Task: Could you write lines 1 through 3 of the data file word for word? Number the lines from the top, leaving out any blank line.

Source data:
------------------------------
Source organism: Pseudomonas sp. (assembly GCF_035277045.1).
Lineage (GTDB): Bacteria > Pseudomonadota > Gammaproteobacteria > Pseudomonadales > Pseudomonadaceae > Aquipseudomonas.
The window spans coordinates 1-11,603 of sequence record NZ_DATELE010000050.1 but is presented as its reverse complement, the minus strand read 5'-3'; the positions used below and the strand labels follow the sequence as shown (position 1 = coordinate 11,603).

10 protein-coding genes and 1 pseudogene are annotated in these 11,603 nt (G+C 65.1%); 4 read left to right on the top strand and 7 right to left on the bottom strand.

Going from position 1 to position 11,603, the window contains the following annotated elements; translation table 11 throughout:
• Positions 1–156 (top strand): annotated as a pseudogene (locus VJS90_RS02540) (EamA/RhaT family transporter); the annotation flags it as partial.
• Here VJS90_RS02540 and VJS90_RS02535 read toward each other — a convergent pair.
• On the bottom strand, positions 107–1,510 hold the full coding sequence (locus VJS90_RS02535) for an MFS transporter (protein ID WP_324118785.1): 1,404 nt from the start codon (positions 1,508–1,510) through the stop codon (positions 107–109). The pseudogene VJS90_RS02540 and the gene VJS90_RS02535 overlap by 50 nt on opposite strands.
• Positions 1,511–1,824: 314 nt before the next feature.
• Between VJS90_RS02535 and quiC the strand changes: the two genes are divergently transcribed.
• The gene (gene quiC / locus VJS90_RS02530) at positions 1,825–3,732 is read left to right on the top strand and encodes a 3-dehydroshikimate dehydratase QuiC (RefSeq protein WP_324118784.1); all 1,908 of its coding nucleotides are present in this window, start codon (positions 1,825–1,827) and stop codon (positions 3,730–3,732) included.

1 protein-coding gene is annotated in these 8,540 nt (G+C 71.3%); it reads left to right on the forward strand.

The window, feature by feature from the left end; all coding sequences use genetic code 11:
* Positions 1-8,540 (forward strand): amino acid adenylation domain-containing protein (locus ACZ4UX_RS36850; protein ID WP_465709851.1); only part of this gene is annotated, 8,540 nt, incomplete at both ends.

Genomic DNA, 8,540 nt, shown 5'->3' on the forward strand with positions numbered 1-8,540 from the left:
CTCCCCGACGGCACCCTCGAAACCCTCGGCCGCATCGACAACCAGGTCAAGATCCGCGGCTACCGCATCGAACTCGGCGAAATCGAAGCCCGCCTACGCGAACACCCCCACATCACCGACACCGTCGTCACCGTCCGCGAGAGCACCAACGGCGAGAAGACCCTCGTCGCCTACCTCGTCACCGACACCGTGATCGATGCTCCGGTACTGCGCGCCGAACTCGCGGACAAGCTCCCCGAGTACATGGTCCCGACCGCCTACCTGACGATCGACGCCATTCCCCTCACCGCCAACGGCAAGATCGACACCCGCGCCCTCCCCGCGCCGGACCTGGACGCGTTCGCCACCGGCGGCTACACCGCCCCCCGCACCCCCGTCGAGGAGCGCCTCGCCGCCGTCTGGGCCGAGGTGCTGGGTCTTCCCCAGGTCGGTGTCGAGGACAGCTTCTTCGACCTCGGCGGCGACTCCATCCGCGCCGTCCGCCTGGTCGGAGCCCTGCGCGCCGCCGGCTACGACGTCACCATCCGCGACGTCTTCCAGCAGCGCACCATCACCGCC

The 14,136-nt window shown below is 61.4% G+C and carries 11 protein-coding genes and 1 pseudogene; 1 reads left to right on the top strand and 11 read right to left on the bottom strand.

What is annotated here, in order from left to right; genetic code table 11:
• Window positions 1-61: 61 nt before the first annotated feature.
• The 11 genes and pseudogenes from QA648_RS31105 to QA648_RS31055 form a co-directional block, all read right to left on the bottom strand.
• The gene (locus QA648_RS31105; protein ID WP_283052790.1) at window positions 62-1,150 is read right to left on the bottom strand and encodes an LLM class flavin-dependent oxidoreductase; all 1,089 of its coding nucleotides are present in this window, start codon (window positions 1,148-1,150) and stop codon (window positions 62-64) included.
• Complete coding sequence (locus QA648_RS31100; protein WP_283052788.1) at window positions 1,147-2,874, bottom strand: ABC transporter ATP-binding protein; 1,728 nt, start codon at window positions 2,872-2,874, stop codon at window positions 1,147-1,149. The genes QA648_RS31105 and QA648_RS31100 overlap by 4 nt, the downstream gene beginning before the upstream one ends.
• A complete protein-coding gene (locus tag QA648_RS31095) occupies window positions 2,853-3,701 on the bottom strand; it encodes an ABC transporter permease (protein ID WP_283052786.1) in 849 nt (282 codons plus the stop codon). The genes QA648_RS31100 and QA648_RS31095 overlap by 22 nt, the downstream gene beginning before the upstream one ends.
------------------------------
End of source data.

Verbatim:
Source organism: Pseudomonas sp. (assembly GCF_035277045.1).
Lineage (GTDB): Bacteria > Pseudomonadota > Gammaproteobacteria > Pseudomonadales > Pseudomonadaceae > Aquipseudomonas.
The window spans coordinates 1-11,603 of sequence record NZ_DATELE010000050.1 but is presented as its reverse complement, the minus strand read 5'-3'; the positions used below and the strand labels follow the sequence as shown (position 1 = coordinate 11,603).